Staying in the middle
A qualitative study of health care interpreters’ perceptions of their work
In this age of migration, many societies are characterized by linguistic and cultural diversity. Public institutions, such as health care systems, face the challenge of integrating new arrivals, immigrants, refugees or asylum seekers, into the host society. The purpose of this study was to examine how interpreters see their work within the context of the integration of immigrants into the host society (Switzerland) in general, and into the local health system in particular. We investigated the roles that interpreters working in a Women’s Hospital in Switzerland take on and are aware of in their work. The interpreters described four main roles: word-for-word interpreting, intercultural explanation, building patient–provider relationships, and accompanying immigrant patients. An additional cross-cutting theme emerged: interpreters facilitating the integration of immigration. Only the first of these is generally regarded as their “official” role. The interpreters take on the additional roles as necessary during a consultation, in response to the needs of the patient and the health professionals. Further discussion is needed about whether these additional roles should be recognized and promoted as part of their work since they are important and there is no one else to take them on. Interpreters who take on the additional roles related to integration have the potential to be important actors in health care services whose patient populations that are increasingly linguistically and culturally diverse.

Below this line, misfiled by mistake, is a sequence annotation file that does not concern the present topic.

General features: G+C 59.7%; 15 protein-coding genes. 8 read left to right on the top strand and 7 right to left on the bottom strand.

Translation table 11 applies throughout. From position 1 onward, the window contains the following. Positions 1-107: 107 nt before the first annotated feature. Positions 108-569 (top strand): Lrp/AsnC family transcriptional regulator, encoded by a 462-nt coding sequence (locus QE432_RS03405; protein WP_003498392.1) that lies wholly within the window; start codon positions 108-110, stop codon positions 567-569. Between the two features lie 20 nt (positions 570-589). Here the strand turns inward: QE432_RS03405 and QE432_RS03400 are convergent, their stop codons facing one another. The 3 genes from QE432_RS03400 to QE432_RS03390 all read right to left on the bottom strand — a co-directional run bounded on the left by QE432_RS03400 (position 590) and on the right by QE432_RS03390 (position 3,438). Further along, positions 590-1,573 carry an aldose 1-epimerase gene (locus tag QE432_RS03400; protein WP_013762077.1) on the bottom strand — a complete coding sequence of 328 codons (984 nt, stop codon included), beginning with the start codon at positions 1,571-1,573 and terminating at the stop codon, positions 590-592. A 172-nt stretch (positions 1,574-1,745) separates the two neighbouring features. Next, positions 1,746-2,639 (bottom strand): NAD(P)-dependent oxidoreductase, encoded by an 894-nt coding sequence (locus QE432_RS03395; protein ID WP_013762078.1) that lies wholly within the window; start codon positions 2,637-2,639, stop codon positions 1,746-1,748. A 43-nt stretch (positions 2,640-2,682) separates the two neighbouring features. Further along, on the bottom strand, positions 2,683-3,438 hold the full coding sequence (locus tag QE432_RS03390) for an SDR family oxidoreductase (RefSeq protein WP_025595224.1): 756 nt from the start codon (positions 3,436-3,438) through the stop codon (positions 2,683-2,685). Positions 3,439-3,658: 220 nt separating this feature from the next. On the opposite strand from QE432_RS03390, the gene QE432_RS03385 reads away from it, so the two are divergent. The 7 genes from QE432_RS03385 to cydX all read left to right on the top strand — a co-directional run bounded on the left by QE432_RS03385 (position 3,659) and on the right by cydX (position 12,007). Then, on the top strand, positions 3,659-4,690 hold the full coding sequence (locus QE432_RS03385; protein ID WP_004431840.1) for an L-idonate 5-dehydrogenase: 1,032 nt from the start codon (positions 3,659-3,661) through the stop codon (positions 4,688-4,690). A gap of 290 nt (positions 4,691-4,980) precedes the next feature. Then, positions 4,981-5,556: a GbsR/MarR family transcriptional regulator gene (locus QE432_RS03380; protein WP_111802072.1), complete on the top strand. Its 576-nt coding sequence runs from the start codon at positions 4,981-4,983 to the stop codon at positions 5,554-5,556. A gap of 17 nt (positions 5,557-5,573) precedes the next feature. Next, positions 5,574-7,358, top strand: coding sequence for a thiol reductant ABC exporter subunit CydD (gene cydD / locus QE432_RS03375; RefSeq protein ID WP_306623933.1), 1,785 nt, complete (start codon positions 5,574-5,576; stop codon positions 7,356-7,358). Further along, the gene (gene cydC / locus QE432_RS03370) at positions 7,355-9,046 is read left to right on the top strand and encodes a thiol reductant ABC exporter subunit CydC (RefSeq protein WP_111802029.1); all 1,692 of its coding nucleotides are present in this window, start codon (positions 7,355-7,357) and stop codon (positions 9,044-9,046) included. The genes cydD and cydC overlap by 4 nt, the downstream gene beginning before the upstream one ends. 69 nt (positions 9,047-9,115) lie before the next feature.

Cited by 13 other publications
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